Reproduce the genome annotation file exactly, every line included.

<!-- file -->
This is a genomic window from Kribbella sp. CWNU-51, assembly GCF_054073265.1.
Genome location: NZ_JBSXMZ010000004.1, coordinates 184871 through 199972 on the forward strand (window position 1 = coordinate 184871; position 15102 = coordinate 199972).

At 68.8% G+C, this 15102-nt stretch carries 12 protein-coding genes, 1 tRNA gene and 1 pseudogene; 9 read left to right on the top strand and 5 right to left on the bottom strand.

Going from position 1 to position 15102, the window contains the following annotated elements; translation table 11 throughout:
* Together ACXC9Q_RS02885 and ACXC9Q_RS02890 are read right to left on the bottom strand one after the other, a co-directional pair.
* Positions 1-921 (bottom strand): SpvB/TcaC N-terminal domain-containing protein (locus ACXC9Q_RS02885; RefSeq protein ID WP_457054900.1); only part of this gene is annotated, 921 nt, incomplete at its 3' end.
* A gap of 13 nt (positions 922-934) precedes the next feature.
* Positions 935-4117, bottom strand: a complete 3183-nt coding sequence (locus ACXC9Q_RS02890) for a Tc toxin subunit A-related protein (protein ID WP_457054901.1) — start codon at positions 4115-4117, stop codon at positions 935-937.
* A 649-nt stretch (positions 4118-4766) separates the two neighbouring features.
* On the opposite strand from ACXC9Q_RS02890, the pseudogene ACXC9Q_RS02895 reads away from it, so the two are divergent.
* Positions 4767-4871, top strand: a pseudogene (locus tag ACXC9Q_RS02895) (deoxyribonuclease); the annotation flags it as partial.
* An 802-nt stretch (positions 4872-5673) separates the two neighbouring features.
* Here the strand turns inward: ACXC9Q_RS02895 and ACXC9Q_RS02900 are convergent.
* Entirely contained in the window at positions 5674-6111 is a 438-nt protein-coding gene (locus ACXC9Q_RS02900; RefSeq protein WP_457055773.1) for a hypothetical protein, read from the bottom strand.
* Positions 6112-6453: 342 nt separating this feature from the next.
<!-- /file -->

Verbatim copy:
This is a genomic window from Kribbella sp. CWNU-51, assembly GCF_054073265.1.
Genome location: NZ_JBSXMZ010000004.1, coordinates 184871 through 199972 on the forward strand (window position 1 = coordinate 184871; position 15102 = coordinate 199972).

At 68.8% G+C, this 15102-nt stretch carries 12 protein-coding genes, 1 tRNA gene and 1 pseudogene; 9 read left to right on the top strand and 5 right to left on the bottom strand.

Going from position 1 to position 15102, the window contains the following annotated elements; translation table 11 throughout:
* Together ACXC9Q_RS02885 and ACXC9Q_RS02890 are read right to left on the bottom strand one after the other, a co-directional pair.
* Positions 1-921 (bottom strand): SpvB/TcaC N-terminal domain-containing protein (locus ACXC9Q_RS02885; RefSeq protein ID WP_457054900.1); only part of this gene is annotated, 921 nt, incomplete at its 3' end.
* A gap of 13 nt (positions 922-934) precedes the next feature.
* Positions 935-4117, bottom strand: a complete 3183-nt coding sequence (locus ACXC9Q_RS02890) for a Tc toxin subunit A-related protein (protein ID WP_457054901.1) — start codon at positions 4115-4117, stop codon at positions 935-937.
* A 649-nt stretch (positions 4118-4766) separates the two neighbouring features.
* On the opposite strand from ACXC9Q_RS02890, the pseudogene ACXC9Q_RS02895 reads away from it, so the two are divergent.
* Positions 4767-4871, top strand: a pseudogene (locus tag ACXC9Q_RS02895) (deoxyribonuclease); the annotation flags it as partial.
* An 802-nt stretch (positions 4872-5673) separates the two neighbouring features.
* Here the strand turns inward: ACXC9Q_RS02895 and ACXC9Q_RS02900 are convergent.
* Entirely contained in the window at positions 5674-6111 is a 438-nt protein-coding gene (locus ACXC9Q_RS02900; RefSeq protein WP_457055773.1) for a hypothetical protein, read from the bottom strand.
* Positions 6112-6453: 342 nt separating this feature from the next.